An inquest is an investigation to establish who the person was, and where, when and how they died. The procedure is overseen by a Coroner in the public interest. The Coroner is either a solicitor or barrister and/or is a qualified medical practitioner with at least five years’ experience.
Inquests happen due to the following circumstances:
An inquest is not a trial and it is not the job of the coroner to decide any question of criminal or civil liability, or to allocate guilt and point blame. However, the nature of the proceedings is such that our criminal defence advocates are best placed to deal with such matters. Once the Coroner has completed their investigation into the death, they will then decide if an inquest is to be held.
At the end of the inquest the Coroner will make a statement about the cause of the death so it can be formally registered. For example, these may be described as being:
In some situations article 2 of the European Convention on Human Rights, which is also referred to as the right to life, means that the state has a duty to carry out an effective investigation into a death. Article 2 says that the state must not take someone’s life, except in very limited circumstances, and it forces a duty on the state to protect life. That is why there must be a proper and thorough investigation of how someone died. Examples of article 2 inquests include where individuals died as a result of the use of lethal force by police officers or while under the care or protection of the state, such as prisoners or other people known to authorities to be at real and immediate risk of harm.
If the Coroner is informed that someone has been charged with an offence directly linked to the deceased, the inquest will adjourned and not reopened until after the criminal proceedings have ended. During the criminal investigation, Coroners may request updates on the progress of a case and there should generally be no obstacle stopping the prosecutor providing an update. Coroners also commonly seek a legal explanation of the CPS charging decision made or question its basis.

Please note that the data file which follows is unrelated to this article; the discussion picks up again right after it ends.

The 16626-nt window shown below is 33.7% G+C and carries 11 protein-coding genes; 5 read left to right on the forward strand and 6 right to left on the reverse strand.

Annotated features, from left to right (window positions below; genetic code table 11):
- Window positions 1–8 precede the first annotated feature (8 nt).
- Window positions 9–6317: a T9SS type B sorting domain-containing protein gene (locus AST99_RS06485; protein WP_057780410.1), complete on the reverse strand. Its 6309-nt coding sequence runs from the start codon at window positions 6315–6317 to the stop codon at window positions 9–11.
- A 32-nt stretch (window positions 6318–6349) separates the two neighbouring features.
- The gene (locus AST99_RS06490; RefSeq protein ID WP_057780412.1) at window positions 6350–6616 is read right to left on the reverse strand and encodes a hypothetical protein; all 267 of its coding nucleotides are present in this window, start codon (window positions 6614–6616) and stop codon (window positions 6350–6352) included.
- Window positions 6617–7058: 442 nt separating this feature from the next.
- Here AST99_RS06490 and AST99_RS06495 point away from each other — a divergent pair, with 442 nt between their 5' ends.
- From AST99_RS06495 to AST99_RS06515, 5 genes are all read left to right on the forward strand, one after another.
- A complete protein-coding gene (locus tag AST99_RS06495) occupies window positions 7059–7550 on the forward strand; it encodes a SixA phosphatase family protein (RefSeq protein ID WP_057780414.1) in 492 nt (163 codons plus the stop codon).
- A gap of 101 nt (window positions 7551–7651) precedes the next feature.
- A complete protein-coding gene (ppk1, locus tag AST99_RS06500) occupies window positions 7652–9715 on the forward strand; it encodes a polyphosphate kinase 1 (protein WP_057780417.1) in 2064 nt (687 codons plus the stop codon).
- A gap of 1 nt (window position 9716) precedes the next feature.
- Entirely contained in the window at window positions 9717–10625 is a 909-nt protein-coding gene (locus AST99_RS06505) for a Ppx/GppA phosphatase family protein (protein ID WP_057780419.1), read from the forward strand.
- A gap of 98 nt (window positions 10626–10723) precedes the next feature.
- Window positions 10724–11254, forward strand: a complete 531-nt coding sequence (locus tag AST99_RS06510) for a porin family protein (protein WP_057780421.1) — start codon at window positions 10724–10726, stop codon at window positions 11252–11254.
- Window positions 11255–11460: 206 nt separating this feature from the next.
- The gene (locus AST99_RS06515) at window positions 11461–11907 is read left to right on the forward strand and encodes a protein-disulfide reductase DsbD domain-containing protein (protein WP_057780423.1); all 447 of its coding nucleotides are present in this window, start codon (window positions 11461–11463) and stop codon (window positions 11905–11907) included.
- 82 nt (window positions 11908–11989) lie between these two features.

Once the criminal proceedings have been finalised the Coroner has the discretion to resume an inquest. When the Coroner resumes the inquest, they must ensure that the outcome of the verdict is NOT inconsistent with the relevant criminal proceedings or other reasons the Coroner’s investigation had been originally adjourned. The Coroner is more likely to resume an inquest following criminal proceedings which have resulted in a conviction where Article 2 issues, in his/her opinion need to be further explored.
When considering an unlawful killing conclusion, the Coroner applies the criminal standard of proof (‘beyond reasonable doubt’). When the standard of proof to bring an unlawful killing conclusion cannot be met, Coroner’s will usually consider other conclusions of accident/misadventure, where the burden of proof is not as heavy.
Additionally, it does not follow that an inquest conclusion of unlawful killing will automatically result in criminal proceedings. This could be because the chief suspect has died, or is immune from prosecution. It is a matter for the Crown Prosecution service at that point.
The Coroner will choose the witnesses who will then give evidence. They will usually be asked to summarise events in their own words before they are asked questions to clarify any points. Anyone who has a “proper interest” can also question a witness. Someone with a proper interest is:
If you have been summoned to be a witness for an inquest or are involved in an inquest and feel that you need some advice or representation then call our teams of specialist criminal defence lawyers based in Leicester and Hinckley using the contact details below.
Leicester call us on 0116 254 8871.
Hinckley call us on 01455 639 900.
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